Storm Beryl kills eight and cuts power for millions

At least eight people have died after Hurricane Beryl slammed into south-east Texas and Louisiana, knocking out power for nearly three million people.

Beryl hit the southern United States on Monday morning as a category one hurricane, but it has since been downgraded to a tropical depression.

Officials warned of destructive winds, up to 15in (38cm) of rain and "life-threatening" storm surges.

More than 1,100 flights were cancelled at Houston's main airport on Monday, according to

Some 2.3 million customers in Texas were without power as of Tuesday morning, said, with some cuts also reported in Louisiana and Arkansas.

CenterPoint Energy, a Texas-based utility provider, said it planned to restore power for at least one million customers by the end of Wednesday.

The storm also caused major destruction and at least 10 deaths in the Caribbean.

In the US, officials said seven people had died in Texas's Harris and Montgomery counties, while one more fatality was confirmed in neighbouring Louisiana.

A 53-year-old man died after winds downed power lines and knocked a tree on to his home in Harris County, causing his roof to collapse.

In the same county, which includes parts of Houston, 73-year-old grandmother Maria Loredo was reported dead after a tree crashed through the roof of her home, according to CBS affiliate KHOU.

Loredo's family told the news station she was home with her son, his wife, and her two grandchildren, ages two and seven, when the tree fell. No other family members were injured.

Also in Harris County, a Houston Police Department employee, Russell Richardson, 54, drowned after attempting to drive through high water on his way to work, according to Houston police.

Another person died in a house fire that is believed to have been sparked by lightning, Houston's mayor said.

Three people were also killed in Montgomery County. Officials say one man was killed when a tree fell on him while he was driving a tractor, and two homeless people died when a tree fell on their tent, reports KHOU.

Houston is a low-lying coastal city, making it prone to flooding.

Sustained wind speeds in the Houston area reached 75mph (120km/h) with wind gusts reaching 87mph as the storm struck.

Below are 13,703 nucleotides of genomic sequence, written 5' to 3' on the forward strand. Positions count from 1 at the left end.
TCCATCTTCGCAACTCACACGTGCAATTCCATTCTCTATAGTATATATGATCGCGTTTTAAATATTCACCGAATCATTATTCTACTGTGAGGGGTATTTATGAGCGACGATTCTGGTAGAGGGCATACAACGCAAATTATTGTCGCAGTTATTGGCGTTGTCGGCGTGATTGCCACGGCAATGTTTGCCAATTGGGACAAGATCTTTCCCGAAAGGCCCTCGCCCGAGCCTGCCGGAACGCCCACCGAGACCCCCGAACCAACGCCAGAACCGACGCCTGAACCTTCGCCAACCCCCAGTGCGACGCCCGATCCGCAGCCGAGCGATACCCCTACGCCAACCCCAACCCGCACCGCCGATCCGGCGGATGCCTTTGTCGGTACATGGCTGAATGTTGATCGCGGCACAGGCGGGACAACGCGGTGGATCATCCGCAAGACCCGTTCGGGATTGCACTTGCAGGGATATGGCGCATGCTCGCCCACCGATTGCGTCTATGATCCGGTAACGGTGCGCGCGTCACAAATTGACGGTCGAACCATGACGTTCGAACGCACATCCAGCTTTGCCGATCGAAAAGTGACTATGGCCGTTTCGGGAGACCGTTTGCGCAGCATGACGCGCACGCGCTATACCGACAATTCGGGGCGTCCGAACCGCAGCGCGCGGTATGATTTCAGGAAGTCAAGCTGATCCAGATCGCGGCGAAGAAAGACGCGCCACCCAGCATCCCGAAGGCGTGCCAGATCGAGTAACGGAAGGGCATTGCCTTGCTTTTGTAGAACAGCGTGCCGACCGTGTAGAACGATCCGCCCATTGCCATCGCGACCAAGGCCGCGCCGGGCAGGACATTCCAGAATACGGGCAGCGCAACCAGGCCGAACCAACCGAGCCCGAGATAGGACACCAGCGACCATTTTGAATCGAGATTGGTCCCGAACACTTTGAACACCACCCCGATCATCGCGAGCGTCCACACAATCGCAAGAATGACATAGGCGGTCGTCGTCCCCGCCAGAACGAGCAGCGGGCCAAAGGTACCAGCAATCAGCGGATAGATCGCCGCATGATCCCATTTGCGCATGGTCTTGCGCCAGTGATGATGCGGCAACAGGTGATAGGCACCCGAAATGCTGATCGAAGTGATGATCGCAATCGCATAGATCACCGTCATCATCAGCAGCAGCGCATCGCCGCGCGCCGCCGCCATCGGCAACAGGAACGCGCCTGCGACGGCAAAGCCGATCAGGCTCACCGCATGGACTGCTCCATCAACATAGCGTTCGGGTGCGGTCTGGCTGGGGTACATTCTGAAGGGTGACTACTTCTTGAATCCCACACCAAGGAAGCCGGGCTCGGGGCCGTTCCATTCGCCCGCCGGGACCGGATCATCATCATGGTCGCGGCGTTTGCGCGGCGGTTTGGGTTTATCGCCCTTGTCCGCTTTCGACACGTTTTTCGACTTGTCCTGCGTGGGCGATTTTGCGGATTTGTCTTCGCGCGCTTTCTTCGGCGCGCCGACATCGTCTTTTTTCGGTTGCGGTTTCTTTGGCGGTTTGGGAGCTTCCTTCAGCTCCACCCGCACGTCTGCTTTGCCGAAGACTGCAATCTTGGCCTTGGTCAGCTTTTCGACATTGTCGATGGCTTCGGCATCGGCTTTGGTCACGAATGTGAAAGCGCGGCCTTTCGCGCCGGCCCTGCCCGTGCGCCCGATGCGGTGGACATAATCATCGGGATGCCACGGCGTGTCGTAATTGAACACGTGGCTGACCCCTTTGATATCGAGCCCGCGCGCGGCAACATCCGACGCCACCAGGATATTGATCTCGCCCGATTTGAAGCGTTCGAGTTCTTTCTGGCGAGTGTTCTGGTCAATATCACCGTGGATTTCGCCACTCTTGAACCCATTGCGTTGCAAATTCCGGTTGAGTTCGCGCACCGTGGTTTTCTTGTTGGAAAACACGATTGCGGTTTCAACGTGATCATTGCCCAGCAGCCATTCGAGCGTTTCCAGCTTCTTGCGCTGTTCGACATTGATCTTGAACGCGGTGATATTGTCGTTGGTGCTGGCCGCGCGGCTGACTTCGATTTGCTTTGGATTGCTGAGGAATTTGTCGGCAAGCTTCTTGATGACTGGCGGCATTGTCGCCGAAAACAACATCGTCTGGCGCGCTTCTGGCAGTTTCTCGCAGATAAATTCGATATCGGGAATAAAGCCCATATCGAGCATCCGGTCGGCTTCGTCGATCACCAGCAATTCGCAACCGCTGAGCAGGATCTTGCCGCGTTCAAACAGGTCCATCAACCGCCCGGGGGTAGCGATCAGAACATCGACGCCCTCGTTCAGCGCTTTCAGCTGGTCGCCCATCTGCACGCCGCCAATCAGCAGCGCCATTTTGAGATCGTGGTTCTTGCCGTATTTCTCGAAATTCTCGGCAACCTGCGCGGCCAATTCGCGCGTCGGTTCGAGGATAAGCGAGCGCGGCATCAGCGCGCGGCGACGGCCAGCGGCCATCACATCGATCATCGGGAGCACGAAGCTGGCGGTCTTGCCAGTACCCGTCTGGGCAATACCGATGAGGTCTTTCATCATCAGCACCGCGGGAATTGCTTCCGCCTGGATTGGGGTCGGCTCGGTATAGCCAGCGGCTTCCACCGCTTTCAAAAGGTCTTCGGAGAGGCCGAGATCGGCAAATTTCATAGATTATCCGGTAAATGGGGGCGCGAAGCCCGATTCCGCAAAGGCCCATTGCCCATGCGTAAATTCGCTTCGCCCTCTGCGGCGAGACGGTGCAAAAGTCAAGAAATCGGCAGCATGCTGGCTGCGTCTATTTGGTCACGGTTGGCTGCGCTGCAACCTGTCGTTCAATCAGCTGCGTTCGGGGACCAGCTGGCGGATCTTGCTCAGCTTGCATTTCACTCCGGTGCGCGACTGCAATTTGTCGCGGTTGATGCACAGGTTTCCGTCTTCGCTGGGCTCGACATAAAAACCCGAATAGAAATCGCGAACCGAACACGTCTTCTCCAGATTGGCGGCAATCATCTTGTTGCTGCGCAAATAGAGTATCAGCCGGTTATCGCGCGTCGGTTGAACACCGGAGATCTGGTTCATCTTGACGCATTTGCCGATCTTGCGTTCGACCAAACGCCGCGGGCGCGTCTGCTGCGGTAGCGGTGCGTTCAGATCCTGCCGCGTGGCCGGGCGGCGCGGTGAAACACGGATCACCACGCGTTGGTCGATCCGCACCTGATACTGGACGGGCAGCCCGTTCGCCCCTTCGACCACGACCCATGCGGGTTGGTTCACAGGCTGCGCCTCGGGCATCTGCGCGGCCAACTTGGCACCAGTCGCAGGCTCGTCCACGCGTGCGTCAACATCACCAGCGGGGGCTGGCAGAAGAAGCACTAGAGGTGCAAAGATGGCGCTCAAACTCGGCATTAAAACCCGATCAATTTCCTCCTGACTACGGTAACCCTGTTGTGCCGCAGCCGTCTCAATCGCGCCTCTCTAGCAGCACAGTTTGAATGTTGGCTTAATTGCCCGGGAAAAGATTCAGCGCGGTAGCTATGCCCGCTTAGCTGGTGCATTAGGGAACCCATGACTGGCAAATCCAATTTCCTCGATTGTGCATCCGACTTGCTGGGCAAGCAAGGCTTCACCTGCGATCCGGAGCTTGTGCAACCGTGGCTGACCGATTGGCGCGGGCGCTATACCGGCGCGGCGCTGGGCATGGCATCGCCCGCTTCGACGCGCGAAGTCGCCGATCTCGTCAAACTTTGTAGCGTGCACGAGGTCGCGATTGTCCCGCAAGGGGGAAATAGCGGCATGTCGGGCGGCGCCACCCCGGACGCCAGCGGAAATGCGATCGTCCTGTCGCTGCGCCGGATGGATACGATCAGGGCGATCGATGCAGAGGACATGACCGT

Beryl is expected to continue to lose strength as it gradually tracks north-northeast, but flash flooding and heavy rain remain a risk, according to the National Hurricane Center.

In Louisiana, where over 20,000 people were without power due to the storm on Tuesday morning, one person was killed on Monday when a tree fell on her home in the town of Benton, according to a local sheriff.

A tree in Houston, Texas was toppled by Hurricane Beryl's fierce winds
A tree in Houston, Texas was toppled by Hurricane Beryl's fierce winds [Getty Images]

The National Weather Service (NWS) said Beryl spawned a tornado on Monday in Louisiana.

On Tuesday, the risk of twisters shifts to Missouri, Tennessee, Kentucky, Illinois, Indiana and Ohio, said forecasters.

The ports of Corpus Christi, Houston, Galveston, Freeport and Texas City were all closed.

More than 2,500 emergency responders have been made ready to deal with Beryl's aftermath, including members of the Texas National Guard.

Beryl was expected to move east across America's central states, including Mississippi, later in the week.

It was forecast to skip central and west Texas, areas currently experiencing moderate to severe levels of drought.

The remains of a building flattened by Hurricane Beryl
Hurricane Beryl devastated places in the Caribbean, including Union Island in Saint Vincent and the Grenadines [nternational Organization for Migration/Reuters]

At one stage, Beryl became the earliest category five hurricane ever recorded.

In the Caribbean it hit St Vincent and the Grenadines, Mayreau and Union, and Grenada especially hard.

The storm was also one of the most powerful to ever pummel Jamaica.

Beryl brought heavy rain to the tourist hotspots of Cancún and Tulum in southern Mexico.

While it is difficult to attribute specific storms to climate change as the causes are complex, exceptionally high sea surface temperatures are seen as a key reason why Hurricane Beryl has been so powerful.

It is the first hurricane of the 2024 Atlantic season but the US National Oceanic and Atmospheric Administration has warned that the North Atlantic could get as many as seven major hurricanes this year - up from an average of three in a season.

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